Driving without insurance in Delaware is illegal and can result in serious consequences. If a police officer stops you for any reason, you will be required to show valid proof of insurance on your vehicle.
Drivers without the required minimum insurance coverage face the following penalties:
- Fines: Uninsured drivers will receive a fine of not less than $1,500 for the first offense and $3,000 for each subsequent offense.
- Driving privileges: Uninsured drivers will have their license and registration suspended for six months.
- Reinstatement fees: Uninsured drivers will be required to pay a $200 reinstatement fee after their license and registration suspension period.
What are my legal options if I'm involved in a car accident with a driver who doesn't have insurance?
If you’re involved in an accident with an uninsured driver, your options for recovering compensation depend on the coverage you carry on your own insurance policy. If you have UM coverage, you can file a claim with your insurance company to cover your damages up to the limits of your policy.
If you do not have UM coverage, you may need to pursue a personal injury lawsuit against the uninsured driver to recover compensation.
Collecting damages from an uninsured driver is notoriously difficult, as uninsured drivers typically don’t have the money to satisfy judgments. An experienced Delaware attorney can help you determine the best course of action, which may involve garnishing the driver’s future wages or seeking payment through the Delaware Crime Victims Compensation Fund.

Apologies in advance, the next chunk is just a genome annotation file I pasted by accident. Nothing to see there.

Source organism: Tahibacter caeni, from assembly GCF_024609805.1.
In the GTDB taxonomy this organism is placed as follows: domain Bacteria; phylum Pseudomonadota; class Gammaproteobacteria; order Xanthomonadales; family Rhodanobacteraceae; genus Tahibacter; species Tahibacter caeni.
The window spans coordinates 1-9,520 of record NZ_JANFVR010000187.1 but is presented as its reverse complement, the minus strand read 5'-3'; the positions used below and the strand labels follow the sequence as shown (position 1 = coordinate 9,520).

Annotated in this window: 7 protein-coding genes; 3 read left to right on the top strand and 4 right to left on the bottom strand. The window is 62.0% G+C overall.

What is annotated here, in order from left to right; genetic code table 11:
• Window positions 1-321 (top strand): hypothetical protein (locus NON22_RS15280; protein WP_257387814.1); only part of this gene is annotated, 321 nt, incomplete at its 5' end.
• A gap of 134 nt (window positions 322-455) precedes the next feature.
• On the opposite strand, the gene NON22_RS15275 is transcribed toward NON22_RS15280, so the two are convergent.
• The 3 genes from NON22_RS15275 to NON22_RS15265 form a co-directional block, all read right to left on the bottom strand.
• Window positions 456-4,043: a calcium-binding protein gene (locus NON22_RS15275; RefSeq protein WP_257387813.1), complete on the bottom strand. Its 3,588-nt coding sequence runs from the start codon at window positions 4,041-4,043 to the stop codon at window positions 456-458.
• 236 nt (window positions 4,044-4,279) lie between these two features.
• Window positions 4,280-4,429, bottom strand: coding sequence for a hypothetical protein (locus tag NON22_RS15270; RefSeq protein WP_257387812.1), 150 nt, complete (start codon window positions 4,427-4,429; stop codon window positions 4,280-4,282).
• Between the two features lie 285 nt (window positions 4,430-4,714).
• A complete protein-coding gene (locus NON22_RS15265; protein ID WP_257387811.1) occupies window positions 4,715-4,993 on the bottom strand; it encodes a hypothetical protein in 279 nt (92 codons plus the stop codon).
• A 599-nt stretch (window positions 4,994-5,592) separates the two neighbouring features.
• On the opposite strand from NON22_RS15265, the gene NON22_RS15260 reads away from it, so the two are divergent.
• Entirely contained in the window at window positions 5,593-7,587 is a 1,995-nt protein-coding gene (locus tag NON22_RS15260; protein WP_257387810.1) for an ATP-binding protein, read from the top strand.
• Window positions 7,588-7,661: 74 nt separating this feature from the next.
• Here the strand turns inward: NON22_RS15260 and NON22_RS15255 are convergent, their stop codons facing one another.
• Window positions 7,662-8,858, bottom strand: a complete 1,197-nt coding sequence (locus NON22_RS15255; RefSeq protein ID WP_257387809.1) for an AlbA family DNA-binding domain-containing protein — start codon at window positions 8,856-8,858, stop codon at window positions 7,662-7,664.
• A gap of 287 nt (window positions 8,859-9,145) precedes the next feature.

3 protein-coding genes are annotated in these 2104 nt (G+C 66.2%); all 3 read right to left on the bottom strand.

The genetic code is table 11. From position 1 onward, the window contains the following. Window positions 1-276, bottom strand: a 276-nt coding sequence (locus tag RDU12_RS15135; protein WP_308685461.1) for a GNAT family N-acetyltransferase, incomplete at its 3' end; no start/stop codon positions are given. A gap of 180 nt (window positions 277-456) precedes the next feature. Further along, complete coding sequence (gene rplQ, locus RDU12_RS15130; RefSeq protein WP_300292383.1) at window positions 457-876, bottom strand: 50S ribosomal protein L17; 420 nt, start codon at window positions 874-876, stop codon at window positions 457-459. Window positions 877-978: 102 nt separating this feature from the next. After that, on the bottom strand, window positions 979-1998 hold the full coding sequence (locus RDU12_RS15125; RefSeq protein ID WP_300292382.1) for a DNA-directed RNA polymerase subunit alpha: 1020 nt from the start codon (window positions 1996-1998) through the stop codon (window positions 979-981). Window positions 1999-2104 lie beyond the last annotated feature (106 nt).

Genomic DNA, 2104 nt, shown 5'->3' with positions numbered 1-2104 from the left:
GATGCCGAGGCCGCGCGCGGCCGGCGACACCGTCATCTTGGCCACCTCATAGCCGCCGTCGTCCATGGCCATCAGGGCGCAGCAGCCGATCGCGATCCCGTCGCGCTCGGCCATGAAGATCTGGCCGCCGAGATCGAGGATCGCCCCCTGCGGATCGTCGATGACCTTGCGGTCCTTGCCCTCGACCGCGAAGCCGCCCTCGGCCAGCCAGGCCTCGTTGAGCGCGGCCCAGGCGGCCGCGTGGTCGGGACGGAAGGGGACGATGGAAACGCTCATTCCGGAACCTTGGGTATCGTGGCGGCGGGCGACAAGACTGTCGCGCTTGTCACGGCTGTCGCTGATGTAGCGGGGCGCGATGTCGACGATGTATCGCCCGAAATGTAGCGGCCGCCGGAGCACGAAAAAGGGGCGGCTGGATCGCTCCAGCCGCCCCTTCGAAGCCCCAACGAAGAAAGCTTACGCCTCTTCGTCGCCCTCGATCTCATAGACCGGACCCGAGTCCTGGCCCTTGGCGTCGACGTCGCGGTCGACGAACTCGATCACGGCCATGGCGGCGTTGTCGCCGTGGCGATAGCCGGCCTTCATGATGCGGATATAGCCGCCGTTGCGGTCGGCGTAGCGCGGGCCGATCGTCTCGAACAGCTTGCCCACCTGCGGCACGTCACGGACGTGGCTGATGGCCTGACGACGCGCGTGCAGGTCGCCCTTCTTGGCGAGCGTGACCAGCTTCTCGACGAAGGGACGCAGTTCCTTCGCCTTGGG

How does car insurance work if a friend or family member borrows your vehicle?
In Delaware, as is the case in most states, liability insurance follows the vehicle rather than the driver. In other words, if you let someone borrow your car and they cause an accident, your liability insurance should pay for the damages to the other driver and their passengers. The borrower's insurance policy may act as secondary coverage if the damages exceed your policy limits.
However, there are some exceptions. Your insurer may deny coverage if:
- The person borrowing your vehicle is specifically excluded from your policy,
- The person borrowing your vehicle drives your car regularly but isn’t listed as a driver on your policy, or
- You did not give the borrower permission to borrow your car.
Understanding Delaware's car insurance requirements and the consequences of non-compliance is essential for every driver in the state. By ensuring you have the appropriate insurance coverage, you can protect yourself, your passengers, and other motorists on the road.